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978-3-8439-5314-6, Reihe Strömungsmechanik

Min Gao
Simulation of Shock-wave/Turbulent Boundary-layer Interaction over an Elastic Panel with a Discontinuous Galerkin Solver

175 Seiten, Dissertation Universität Stuttgart (2023), Hardcover, A5

Zusammenfassung / Abstract

Within this work, an accurate and efficient high-order fluid-structure interaction (FSI) framework is developed in order to investigate the influence of an elastic panel response on shock-wave/turbulent boundary-layer interaction (SWTBLI). This problem introduces additional, highly non-linear and multiscale interactions between different parts of the coupled system, and therefore require the accurate description of each isolated simulation to reduce uncertainties in the modeling. Since high-order methods are expected to determine the future of high-fidelity numerical simulations, they are employed in the construction of both fluid and structure solvers. Specifically, a split-form arbitrary Lagrangian-Eulerian discontinuous Galerkin spectral element method is employed in the fluid solver and a Legendre spectral finite element method in the structure solver. Of specific research interest is, in time-dependent domains, finding an accurate, efficient and robust shock-capturing method capable of obtaining sharp shock profiles as well as introducing as little dissipation into turbulent structures as possible.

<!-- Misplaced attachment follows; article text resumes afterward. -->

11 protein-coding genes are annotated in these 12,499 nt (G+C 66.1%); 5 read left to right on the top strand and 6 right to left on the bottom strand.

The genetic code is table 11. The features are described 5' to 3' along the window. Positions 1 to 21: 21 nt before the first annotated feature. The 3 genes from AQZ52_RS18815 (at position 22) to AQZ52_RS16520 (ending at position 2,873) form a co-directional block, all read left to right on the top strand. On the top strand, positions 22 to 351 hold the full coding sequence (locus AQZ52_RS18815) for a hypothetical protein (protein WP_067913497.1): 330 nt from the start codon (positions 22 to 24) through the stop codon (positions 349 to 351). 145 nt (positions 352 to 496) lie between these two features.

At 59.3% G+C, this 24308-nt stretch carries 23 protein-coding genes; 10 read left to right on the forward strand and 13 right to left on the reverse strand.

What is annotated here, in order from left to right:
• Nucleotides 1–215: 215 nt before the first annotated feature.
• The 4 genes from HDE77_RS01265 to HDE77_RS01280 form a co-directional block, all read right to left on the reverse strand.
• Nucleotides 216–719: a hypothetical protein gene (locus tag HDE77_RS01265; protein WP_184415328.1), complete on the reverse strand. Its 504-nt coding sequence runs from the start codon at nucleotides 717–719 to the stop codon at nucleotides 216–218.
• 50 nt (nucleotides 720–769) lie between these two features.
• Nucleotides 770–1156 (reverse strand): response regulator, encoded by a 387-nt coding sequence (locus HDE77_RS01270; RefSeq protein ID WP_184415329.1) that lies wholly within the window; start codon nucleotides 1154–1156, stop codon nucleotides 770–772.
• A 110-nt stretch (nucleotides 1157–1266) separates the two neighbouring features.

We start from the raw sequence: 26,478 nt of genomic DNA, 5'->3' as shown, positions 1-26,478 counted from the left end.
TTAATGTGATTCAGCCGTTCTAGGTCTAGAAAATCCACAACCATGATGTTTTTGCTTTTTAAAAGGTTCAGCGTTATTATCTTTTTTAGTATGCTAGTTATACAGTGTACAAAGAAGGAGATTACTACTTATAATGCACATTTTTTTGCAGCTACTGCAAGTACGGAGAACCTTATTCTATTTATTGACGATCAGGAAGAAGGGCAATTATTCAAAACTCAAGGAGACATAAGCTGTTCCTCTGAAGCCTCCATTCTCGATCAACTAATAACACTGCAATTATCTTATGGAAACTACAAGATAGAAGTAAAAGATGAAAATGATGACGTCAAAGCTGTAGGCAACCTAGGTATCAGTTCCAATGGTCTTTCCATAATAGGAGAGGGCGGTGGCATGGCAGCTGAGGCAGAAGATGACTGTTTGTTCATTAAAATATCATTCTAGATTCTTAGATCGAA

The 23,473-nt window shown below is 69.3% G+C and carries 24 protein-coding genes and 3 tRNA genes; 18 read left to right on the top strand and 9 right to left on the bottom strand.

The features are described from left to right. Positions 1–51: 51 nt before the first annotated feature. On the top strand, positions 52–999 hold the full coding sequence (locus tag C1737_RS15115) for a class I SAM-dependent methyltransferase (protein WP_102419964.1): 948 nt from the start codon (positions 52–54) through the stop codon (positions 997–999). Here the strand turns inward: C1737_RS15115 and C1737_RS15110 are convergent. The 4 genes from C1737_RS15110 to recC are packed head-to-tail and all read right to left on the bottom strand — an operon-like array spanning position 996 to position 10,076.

After being validated by two benchmark FSI problems, the developed FSI framework is applied to simulate SWTBLI over an elastic panel. A comparison with a previous simulation of SWTBLI over a rigid panel reveals that: 1) A larger amplitude of the pressure variation, observed on the elastic panel surface, implies a larger threat to the structural integrity; 2) The shock-induced separation flow over the elastic panel changes both in size and shape, leading to a different skin-friction coefficient distribution; 3) A new low-frequency flow unsteadiness of the same magnitude as the elastic panel vibration is detected, which may affect the flow dynamics inside the turbulent boundary layer.